Anne Krag Brysting
My main research interests lie within plant evolution and systematics and have been focused on diverse aspects of polyploid and reticulate evolution with strong links to the Arctic, which is one of the most polyploid-rich areas on Earth. The Arctic flora consists of numerous recently evolved polyploids. Polyploidization has probably occurred repeatedly through the entire Quaternary Era. Successive hybridization and polyploidization events can build up high-polyploid species complexes of allopolyploids with network-like histories. The use of low-copy nuclear genes has made it possible to untangle such network-like histories in several plant groups, and discuss their evolutionary and biogeographical history.
One of the classical views of polyploid plants is that they have higher rates of self-fertilization than their diploid progenitors and that polyploidy may provide a buffer towards the effects of inbreeding. Plants have evolved several mechanisms to avoid self-fertilization; one of these is the self-incompatibility system, which is a genetically controlled pollen-pistil recognition system that provides a barrier to self-fertilization. My research group is involved in a project where we are using high-throughput sequencing data to look at the effect of polyploidy on the self-incompatibility system in the Arabidopsis lyrata/petraea complex.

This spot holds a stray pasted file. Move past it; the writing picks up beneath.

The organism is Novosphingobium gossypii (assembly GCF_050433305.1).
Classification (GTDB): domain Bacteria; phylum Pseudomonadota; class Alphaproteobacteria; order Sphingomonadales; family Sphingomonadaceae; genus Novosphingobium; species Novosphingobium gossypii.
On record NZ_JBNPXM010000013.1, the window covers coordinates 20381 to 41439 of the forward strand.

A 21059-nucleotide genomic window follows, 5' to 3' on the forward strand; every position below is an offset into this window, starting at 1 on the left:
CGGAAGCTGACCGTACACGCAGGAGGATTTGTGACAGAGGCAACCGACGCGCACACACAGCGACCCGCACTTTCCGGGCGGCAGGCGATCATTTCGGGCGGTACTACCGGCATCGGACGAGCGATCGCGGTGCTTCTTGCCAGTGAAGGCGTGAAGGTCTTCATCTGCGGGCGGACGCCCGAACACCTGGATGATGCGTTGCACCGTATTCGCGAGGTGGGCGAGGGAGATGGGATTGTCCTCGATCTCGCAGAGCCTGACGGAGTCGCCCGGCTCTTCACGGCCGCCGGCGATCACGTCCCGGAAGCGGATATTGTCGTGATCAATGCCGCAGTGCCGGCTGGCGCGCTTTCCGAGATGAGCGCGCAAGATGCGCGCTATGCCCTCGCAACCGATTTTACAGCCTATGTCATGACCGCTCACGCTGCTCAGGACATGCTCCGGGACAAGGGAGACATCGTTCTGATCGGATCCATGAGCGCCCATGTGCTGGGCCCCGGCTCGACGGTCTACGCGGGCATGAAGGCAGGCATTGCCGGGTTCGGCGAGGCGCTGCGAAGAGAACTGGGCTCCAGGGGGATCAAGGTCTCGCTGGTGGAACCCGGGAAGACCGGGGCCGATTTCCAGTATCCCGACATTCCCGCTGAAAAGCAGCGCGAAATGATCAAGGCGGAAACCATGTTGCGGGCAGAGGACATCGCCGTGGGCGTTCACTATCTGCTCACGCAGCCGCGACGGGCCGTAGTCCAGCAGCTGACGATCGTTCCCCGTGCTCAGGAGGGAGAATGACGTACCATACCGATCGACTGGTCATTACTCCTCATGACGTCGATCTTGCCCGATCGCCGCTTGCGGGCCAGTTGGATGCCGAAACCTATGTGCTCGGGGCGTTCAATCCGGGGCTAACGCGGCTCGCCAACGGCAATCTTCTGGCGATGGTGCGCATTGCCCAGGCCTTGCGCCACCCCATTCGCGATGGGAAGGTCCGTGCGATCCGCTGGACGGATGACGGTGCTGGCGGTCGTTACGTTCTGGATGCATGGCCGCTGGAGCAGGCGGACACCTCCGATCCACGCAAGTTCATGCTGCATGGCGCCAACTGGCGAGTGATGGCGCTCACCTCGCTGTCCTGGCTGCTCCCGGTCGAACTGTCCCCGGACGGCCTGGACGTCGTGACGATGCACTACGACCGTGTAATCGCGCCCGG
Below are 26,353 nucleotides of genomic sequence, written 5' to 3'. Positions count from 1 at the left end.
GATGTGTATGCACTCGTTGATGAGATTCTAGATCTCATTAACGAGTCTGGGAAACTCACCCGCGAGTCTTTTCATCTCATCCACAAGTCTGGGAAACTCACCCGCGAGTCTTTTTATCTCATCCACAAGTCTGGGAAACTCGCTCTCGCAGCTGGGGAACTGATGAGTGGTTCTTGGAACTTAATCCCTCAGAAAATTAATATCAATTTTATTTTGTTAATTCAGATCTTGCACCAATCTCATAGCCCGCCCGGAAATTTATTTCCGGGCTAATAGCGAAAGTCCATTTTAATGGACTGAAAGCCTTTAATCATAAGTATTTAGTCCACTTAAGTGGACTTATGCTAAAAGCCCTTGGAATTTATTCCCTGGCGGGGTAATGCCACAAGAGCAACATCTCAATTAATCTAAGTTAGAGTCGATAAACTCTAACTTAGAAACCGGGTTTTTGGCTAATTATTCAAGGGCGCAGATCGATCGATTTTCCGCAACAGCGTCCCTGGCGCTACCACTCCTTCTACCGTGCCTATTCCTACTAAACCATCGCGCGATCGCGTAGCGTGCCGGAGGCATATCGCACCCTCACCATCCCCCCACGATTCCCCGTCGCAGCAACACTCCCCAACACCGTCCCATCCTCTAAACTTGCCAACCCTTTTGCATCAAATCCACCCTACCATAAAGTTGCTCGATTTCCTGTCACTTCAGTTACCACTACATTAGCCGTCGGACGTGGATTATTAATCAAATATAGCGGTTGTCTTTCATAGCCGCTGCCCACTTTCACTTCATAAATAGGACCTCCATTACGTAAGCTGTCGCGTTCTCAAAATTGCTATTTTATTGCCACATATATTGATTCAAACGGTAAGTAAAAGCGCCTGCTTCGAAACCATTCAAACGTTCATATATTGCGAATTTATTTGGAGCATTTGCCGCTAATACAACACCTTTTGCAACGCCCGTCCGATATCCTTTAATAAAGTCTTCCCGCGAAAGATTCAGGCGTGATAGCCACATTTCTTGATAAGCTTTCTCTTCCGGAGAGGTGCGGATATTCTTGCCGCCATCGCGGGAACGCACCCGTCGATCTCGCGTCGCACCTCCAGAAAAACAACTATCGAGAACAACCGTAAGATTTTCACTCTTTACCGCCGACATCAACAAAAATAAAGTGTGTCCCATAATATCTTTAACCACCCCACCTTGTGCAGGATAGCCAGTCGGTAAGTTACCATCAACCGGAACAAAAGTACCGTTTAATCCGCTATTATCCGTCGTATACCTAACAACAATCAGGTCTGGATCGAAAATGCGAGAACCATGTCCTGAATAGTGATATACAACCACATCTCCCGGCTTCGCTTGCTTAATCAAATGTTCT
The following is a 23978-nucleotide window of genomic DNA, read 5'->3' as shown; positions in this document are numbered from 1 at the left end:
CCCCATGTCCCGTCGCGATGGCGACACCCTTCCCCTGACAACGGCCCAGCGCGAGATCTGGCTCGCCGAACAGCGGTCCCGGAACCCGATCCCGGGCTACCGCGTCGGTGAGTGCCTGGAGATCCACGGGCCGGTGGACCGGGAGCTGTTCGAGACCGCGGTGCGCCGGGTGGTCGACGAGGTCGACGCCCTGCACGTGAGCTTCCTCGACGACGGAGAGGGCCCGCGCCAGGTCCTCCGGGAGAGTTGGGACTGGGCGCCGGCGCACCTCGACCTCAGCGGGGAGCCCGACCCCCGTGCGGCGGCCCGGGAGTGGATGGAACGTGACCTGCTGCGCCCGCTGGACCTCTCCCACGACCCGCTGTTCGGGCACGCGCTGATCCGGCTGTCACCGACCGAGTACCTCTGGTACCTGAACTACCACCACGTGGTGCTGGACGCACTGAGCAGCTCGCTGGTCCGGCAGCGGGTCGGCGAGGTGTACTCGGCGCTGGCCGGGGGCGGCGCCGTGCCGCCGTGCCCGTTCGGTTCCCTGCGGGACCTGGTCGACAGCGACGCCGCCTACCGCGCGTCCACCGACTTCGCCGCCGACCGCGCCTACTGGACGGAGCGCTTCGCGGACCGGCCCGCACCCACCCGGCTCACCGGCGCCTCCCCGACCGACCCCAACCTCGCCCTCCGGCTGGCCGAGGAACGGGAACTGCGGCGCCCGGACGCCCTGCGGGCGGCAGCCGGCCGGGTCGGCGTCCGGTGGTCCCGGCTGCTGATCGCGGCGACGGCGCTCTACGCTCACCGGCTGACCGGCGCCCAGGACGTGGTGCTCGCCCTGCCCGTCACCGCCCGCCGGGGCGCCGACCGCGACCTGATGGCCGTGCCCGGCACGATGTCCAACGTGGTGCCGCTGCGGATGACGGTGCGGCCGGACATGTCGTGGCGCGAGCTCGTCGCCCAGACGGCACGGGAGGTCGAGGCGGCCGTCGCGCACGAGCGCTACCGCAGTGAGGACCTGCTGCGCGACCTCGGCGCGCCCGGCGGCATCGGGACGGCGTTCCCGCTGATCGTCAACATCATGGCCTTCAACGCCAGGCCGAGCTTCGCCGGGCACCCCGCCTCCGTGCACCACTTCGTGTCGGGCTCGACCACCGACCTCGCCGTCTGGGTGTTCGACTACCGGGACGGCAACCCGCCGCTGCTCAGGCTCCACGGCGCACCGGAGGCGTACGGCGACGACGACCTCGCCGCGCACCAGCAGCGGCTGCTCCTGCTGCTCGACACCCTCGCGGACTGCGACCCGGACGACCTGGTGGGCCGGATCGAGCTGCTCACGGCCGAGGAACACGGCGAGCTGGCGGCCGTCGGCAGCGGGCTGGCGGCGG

When a genome is duplicated through polyploidzation, the duplicated genes may experience a variety of evolutionary fates, ranging from retention of two functional copies, with possibly divergent functions, to silencing of one of the copies. We are using high-throughput transcriptome data of diploid and tetraploid Arabidopsis species to look for general patterns which regard to which genes are being silenced and which are not.
In addition to polyploidy related research, I am involved in several projects dealing with other aspects of plant evolution and ecology, for instance: fungal, bacterial and plant associations and interactions in the ectomycorrhizal plant Bistorta vivipara; assessment of gene flow in African maize and sorghum at local and global scale; and conservation biology of redlisted plant species in Svalbard.
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